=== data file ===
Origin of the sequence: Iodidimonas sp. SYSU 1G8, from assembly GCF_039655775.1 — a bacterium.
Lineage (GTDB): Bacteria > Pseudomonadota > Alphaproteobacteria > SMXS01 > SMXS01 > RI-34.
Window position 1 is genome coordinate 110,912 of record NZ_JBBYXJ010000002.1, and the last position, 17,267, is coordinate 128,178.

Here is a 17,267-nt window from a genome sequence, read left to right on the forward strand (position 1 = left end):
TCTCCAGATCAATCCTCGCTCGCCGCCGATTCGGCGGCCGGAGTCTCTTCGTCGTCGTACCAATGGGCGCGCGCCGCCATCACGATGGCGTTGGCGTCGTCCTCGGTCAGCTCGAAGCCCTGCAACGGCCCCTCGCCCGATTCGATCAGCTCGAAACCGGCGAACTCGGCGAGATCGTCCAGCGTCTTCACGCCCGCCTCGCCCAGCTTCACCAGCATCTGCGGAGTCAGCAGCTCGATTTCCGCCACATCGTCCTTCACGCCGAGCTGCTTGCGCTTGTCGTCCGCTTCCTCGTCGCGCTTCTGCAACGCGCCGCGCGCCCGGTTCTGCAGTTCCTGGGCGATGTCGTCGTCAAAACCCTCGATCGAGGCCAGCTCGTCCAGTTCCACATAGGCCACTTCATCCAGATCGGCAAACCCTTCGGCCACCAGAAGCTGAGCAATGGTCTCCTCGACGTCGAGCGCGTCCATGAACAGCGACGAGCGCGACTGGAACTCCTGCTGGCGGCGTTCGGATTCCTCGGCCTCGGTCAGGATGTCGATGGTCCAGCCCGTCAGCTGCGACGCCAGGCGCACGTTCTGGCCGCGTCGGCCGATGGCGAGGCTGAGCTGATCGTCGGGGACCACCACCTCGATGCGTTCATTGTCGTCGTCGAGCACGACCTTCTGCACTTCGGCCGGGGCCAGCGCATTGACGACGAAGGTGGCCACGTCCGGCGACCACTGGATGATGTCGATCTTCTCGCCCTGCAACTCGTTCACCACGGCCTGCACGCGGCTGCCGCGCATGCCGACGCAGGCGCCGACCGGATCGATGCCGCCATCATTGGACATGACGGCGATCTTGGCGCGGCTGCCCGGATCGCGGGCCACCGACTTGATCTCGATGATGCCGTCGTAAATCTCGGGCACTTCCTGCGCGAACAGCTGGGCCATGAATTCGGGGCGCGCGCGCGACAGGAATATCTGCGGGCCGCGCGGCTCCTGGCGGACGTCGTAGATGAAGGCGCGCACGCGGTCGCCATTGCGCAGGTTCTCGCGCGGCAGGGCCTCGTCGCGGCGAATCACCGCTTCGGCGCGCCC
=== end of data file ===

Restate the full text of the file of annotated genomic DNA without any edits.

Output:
Origin of the sequence: Iodidimonas sp. SYSU 1G8, from assembly GCF_039655775.1 — a bacterium.
Lineage (GTDB): Bacteria > Pseudomonadota > Alphaproteobacteria > SMXS01 > SMXS01 > RI-34.
Window position 1 is genome coordinate 110,912 of record NZ_JBBYXJ010000002.1, and the last position, 17,267, is coordinate 128,178.

Here is a 17,267-nt window from a genome sequence, read left to right on the forward strand (position 1 = left end):
TCTCCAGATCAATCCTCGCTCGCCGCCGATTCGGCGGCCGGAGTCTCTTCGTCGTCGTACCAATGGGCGCGCGCCGCCATCACGATGGCGTTGGCGTCGTCCTCGGTCAGCTCGAAGCCCTGCAACGGCCCCTCGCCCGATTCGATCAGCTCGAAACCGGCGAACTCGGCGAGATCGTCCAGCGTCTTCACGCCCGCCTCGCCCAGCTTCACCAGCATCTGCGGAGTCAGCAGCTCGATTTCCGCCACATCGTCCTTCACGCCGAGCTGCTTGCGCTTGTCGTCCGCTTCCTCGTCGCGCTTCTGCAACGCGCCGCGCGCCCGGTTCTGCAGTTCCTGGGCGATGTCGTCGTCAAAACCCTCGATCGAGGCCAGCTCGTCCAGTTCCACATAGGCCACTTCATCCAGATCGGCAAACCCTTCGGCCACCAGAAGCTGAGCAATGGTCTCCTCGACGTCGAGCGCGTCCATGAACAGCGACGAGCGCGACTGGAACTCCTGCTGGCGGCGTTCGGATTCCTCGGCCTCGGTCAGGATGTCGATGGTCCAGCCCGTCAGCTGCGACGCCAGGCGCACGTTCTGGCCGCGTCGGCCGATGGCGAGGCTGAGCTGATCGTCGGGGACCACCACCTCGATGCGTTCATTGTCGTCGTCGAGCACGACCTTCTGCACTTCGGCCGGGGCCAGCGCATTGACGACGAAGGTGGCCACGTCCGGCGACCACTGGATGATGTCGATCTTCTCGCCCTGCAACTCGTTCACCACGGCCTGCACGCGGCTGCCGCGCATGCCGACGCAGGCGCCGACCGGATCGATGCCGCCATCATTGGACATGACGGCGATCTTGGCGCGGCTGCCCGGATCGCGGGCCACCGACTTGATCTCGATGATGCCGTCGTAAATCTCGGGCACTTCCTGCGCGAACAGCTGGGCCATGAATTCGGGGCGCGCGCGCGACAGGAATATCTGCGGGCCGCGCGGCTCCTGGCGGACGTCGTAGATGAAGGCGCGCACGCGGTCGCCATTGCGCAGGTTCTCGCGCGGCAGGGCCTCGTCGCGGCGAATCACCGCTTCGGCGCGCCC